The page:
Judge whether you are comfortable in the office with the doctor and the staff. Were you pleasantly greeted? Was the waiting room comfortable with new and pertinent reading material? Were you made to wait too long? If so, were an explanation and apology offered? Did you feel an easy exchange of information with the receptionist, nurse, and doctor? Was the atmosphere professional/friendly and the environment professional/clean? Were you asked for a comprehensive history? Was the history reviewed? If you arranged to be examined during this get acquainted visit, during the examination, was each step explained clearly to you? Were your questions completely answered? If you received a prescription for medication, were you fully informed about why you were to take it, how to take-it,~ and any side effects that might occur? If you have affirmative answers to all of these questions, you may well have found the right doctor for you.

What should I have ready for the doctor INTERVIEW?

You need to do some work to get the most out of the interview, while taking the smallest amount of the physician’s time that you can. You should prepare a comprehensive family medical history, know the reason for your visit, and the symptoms you are experiencing. If the visit is specifically about menopause, learn as much about your symptoms as possible so that your exchange of information can be as valuable as possible to you both. Remember it is not reasonable to expect that a physician can answer a lifetime of questions in a single visit, so if

this is to be your doctor, expect that shared information, like trust, builds over a period of time.

I cannot stress too strongly the importance of finding the right doctor. Ideally, this should be a relationship from which you derive security and comfort. This should be akin to how you relate to other important people and professionals in your life your lawyer, banker, accountant, or your religious leader. You need to find a doctor you can work with and believe in! No, please don’t think I am creating an analogy of doctors as gods. Physicians have no interest in that role. As a matter of fact, I read recently somewhere that the notion of thinking of physicians as gods will be dispelled just as soon as we get up off our knees and take control of ourselves.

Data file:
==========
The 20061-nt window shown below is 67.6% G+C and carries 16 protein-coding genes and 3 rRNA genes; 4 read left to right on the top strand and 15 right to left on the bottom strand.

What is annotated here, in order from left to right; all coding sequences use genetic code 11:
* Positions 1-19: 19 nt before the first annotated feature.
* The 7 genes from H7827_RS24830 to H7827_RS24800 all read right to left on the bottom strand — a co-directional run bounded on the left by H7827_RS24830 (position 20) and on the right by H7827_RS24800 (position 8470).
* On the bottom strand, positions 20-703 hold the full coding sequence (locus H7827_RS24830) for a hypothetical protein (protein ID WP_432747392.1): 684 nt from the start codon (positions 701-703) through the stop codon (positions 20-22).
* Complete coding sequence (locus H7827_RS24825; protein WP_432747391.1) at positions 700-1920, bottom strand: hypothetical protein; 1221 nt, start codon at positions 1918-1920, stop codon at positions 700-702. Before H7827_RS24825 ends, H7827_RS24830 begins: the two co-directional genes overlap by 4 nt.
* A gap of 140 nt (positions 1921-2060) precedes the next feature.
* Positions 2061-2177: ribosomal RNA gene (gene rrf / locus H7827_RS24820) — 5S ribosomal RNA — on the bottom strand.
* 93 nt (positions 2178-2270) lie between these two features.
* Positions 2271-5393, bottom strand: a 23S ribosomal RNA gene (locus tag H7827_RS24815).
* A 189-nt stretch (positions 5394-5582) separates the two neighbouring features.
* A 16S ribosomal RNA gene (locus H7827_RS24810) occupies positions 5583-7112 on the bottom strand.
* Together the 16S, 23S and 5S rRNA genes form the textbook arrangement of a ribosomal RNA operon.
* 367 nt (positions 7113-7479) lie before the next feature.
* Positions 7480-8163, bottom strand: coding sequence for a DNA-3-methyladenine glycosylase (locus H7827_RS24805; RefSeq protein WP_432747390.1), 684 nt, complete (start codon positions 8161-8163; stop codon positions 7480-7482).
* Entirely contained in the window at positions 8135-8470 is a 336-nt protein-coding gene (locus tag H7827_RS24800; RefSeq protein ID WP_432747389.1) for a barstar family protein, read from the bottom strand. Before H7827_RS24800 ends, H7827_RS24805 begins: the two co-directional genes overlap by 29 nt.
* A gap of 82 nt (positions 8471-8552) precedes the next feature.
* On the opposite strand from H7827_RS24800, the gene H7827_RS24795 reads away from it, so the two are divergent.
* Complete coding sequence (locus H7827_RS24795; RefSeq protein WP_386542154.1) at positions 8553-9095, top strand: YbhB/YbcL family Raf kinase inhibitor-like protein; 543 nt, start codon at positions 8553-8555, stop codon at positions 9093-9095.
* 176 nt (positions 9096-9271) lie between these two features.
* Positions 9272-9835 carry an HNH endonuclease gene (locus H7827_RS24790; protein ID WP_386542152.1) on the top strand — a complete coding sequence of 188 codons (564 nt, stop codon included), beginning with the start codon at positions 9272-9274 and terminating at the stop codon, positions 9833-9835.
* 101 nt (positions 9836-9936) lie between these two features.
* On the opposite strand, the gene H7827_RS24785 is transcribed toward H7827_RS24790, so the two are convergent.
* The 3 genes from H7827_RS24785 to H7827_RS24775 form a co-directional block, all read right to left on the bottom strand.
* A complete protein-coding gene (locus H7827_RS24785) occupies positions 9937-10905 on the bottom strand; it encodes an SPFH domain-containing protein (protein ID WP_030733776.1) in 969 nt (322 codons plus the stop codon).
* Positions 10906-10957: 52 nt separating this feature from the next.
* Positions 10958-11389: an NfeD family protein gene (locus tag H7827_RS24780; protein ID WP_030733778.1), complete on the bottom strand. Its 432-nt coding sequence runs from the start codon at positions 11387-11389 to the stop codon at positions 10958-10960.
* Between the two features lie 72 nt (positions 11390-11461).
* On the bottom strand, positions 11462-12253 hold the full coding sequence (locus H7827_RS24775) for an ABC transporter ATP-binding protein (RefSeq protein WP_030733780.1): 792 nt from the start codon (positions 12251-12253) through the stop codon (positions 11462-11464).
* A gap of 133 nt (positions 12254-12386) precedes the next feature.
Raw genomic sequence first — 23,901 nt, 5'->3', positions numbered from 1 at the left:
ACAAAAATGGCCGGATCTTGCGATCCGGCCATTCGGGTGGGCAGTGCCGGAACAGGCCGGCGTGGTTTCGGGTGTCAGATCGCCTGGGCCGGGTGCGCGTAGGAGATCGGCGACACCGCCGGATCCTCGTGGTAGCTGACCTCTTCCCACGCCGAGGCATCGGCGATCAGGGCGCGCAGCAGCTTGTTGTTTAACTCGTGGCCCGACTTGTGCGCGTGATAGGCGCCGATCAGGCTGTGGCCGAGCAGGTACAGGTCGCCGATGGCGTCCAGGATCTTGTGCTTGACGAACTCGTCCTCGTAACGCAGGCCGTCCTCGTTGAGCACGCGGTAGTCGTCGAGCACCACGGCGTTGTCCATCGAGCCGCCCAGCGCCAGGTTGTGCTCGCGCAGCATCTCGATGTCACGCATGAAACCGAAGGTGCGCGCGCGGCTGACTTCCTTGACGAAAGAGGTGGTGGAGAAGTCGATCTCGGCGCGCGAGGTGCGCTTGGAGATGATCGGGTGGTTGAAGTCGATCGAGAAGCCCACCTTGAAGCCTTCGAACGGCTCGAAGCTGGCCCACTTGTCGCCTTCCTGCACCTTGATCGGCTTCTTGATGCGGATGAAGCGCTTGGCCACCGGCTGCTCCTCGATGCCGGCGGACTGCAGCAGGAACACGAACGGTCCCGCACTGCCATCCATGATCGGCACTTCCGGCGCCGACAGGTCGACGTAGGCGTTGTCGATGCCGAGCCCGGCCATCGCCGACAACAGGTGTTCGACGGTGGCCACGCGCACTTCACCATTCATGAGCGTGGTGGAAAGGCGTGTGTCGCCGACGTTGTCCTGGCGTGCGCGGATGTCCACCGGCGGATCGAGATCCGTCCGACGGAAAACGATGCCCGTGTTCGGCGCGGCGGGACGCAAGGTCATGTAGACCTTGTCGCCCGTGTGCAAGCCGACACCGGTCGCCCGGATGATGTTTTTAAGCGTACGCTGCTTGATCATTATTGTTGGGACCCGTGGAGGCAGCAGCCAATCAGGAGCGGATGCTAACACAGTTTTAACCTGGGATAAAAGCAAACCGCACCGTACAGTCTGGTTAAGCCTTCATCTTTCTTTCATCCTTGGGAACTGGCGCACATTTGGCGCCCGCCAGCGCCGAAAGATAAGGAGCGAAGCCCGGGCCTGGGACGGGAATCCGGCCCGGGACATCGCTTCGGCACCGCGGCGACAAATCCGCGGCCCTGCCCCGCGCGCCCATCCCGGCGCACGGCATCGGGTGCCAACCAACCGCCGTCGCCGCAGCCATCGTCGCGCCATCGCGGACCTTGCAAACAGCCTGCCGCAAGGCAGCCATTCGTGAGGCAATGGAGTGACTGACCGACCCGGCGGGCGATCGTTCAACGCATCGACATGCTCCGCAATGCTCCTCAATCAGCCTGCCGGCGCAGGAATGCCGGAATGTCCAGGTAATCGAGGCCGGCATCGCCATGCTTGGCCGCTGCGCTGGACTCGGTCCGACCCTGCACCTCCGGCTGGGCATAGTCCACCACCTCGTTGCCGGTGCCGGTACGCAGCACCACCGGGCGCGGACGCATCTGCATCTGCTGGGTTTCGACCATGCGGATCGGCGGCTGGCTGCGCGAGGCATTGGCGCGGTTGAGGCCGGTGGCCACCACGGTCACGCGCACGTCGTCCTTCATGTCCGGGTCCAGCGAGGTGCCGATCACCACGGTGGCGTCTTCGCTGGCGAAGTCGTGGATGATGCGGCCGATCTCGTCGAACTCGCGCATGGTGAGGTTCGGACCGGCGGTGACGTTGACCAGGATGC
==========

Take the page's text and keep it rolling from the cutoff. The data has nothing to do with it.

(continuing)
To empower you to take charge, I offer the following:

Twelve Tips for Making the Most of Your Physician Visit

When making your appointment, try to let the receptionist know how much time you may need, if you know.

Know the financial requirements of that office and have your insurance information handy.

If you are concerned by a long wait in the doctor’s office, call ahead to see how the appointment schedule is running and whether you should arrive at a later time.

Don’t be late (unless item 3 applies).

Let the receptionist know you are there, as soon as you arrive.

Bring a written list of your medical symptoms or complaints.

Bring a written list of your questions or the subjects you need to cover.

Make sure you fully understand each of the doctor’s answers. If you don’t, ask for further explanation at that time.

Eliminate small talk or chitchat with the doctor, whenever possible. The physician has a limited amount of time and wishes to render the best possible care. Getting to the point saves both of you valuable time.

Present yourself as confident and your problem as serious.

Before you leave, fully understand the need for further tests, therapy, or medication if indicated and the side effects, if any.

If you are unhappy with your doctor and cannot resolve your problems through dialogue, then don’t hesitate to seek medical care elsewhere.

Remember: A satisfactory patient!physician partnership requires mutual respect!


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